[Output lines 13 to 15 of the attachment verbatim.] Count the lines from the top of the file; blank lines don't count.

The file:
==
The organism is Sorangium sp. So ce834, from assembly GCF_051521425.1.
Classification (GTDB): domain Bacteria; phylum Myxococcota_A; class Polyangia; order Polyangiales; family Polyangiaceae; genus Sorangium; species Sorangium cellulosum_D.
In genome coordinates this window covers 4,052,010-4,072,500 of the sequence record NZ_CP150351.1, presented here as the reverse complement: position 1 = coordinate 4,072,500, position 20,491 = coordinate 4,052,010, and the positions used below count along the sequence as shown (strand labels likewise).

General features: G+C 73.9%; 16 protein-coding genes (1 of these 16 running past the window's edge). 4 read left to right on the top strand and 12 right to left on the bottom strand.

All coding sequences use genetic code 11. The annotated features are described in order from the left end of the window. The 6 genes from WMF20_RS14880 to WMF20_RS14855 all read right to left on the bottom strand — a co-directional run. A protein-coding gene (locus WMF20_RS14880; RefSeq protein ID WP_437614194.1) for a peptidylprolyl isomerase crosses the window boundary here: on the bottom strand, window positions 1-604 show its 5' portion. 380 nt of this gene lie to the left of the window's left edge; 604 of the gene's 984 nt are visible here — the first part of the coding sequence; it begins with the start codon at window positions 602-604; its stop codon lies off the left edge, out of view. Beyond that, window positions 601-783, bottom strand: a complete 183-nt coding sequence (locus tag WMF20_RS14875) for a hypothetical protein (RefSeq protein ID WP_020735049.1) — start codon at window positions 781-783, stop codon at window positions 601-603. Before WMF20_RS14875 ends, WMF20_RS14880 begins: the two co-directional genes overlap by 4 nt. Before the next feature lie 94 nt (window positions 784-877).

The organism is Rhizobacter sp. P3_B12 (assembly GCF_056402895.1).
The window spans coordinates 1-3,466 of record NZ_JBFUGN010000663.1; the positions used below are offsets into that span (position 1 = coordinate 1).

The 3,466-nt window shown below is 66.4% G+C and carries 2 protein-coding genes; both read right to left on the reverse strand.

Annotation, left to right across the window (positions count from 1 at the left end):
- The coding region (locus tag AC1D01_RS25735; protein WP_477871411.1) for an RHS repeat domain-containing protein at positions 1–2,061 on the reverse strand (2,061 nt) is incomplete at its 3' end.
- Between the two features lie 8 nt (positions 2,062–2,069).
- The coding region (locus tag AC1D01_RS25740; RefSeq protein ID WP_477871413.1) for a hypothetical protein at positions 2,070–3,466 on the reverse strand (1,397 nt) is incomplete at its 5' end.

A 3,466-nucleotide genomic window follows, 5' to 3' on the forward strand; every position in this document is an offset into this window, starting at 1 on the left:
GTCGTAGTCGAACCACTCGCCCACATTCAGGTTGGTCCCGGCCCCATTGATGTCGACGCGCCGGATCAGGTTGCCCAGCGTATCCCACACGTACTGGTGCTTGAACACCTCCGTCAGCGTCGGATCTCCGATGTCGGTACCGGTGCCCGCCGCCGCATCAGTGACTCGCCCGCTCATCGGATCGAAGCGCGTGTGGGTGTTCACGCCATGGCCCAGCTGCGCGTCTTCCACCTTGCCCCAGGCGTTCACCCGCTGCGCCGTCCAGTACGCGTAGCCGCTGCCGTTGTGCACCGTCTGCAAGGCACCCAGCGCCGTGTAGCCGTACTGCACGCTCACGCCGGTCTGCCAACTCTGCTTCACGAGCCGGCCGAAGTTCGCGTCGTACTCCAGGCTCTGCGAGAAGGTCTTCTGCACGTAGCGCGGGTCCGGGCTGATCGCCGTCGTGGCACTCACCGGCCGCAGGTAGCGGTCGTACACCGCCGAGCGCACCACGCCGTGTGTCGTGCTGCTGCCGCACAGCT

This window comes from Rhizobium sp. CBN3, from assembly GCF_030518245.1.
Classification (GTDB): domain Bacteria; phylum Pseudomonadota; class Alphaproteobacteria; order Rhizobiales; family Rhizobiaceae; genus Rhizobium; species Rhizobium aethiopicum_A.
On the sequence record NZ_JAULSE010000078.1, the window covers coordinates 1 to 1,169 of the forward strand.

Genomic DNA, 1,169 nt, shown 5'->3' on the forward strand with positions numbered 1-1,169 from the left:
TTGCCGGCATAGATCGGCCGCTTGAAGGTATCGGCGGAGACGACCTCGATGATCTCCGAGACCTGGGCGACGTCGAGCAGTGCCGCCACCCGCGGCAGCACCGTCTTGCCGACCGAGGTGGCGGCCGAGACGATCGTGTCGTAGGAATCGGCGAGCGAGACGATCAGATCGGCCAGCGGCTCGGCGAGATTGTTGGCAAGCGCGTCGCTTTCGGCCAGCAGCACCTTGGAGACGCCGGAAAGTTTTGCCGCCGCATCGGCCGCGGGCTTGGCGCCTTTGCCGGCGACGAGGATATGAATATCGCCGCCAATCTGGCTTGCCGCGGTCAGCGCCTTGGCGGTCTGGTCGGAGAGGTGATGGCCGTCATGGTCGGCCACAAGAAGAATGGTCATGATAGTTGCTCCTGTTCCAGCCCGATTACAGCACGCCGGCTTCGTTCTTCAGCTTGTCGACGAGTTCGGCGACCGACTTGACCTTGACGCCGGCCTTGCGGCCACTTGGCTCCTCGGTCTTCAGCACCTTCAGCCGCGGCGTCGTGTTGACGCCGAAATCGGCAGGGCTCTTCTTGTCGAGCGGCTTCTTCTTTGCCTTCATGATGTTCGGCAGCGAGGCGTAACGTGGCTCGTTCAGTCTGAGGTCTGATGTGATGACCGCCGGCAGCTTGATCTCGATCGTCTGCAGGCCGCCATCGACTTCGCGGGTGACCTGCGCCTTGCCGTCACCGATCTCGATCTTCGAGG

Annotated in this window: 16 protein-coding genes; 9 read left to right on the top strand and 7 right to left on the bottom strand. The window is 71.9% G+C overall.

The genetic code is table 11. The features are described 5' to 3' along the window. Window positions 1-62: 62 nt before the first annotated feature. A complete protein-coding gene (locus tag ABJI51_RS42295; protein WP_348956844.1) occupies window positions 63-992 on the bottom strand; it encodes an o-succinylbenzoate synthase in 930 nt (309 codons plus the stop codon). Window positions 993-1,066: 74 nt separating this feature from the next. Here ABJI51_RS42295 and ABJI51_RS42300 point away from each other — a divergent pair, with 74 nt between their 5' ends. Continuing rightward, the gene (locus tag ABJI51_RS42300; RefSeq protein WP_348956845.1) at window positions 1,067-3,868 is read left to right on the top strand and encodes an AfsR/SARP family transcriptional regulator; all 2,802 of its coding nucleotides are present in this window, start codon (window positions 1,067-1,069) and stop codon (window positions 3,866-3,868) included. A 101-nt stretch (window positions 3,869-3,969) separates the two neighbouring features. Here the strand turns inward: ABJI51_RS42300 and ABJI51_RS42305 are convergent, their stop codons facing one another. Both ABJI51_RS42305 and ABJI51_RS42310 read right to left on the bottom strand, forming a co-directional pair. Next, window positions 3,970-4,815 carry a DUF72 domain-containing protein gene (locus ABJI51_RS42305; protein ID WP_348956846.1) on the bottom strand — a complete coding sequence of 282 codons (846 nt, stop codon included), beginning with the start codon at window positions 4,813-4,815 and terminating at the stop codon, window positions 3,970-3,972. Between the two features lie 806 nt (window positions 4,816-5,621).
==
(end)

A 3,466-nucleotide genomic window follows, 5' to 3' on the forward strand; every position in this document is an offset into this window, starting at 1 on the left:
GTCGTAGTCGAACCACTCGCCCACATTCAGGTTGGTCCCGGCCCCATTGATGTCGACGCGCCGGATCAGGTTGCCCAGCGTATCCCACACGTACTGGTGCTTGAACACCTCCGTCAGCGTCGGATCTCCGATGTCGGTACCGGTGCCCGCCGCCGCATCAGTGACTCGCCCGCTCATCGGATCGAAGCGCGTGTGGGTGTTCACGCCATGGCCCAGCTGCGCGTCTTCCACCTTGCCCCAGGCGTTCACCCGCTGCGCCGTCCAGTACGCGTAGCCGCTGCCGTTGTGCACCGTCTGCAAGGCACCCAGCGCCGTGTAGCCGTACTGCACGCTCACGCCGGTCTGCCAACTCTGCTTCACGAGCCGGCCGAAGTTCGCGTCGTACTCCAGGCTCTGCGAGAAGGTCTTCTGCACGTAGCGCGGGTCCGGGCTGATCGCCGTCGTGGCACTCACCGGCCGCAGGTAGCGGTCGTACACCGCCGAGCGCACCACGCCGTGTGTCGTGCTGCTGCCGCACAGCT

This window comes from Rhizobium sp. CBN3, from assembly GCF_030518245.1.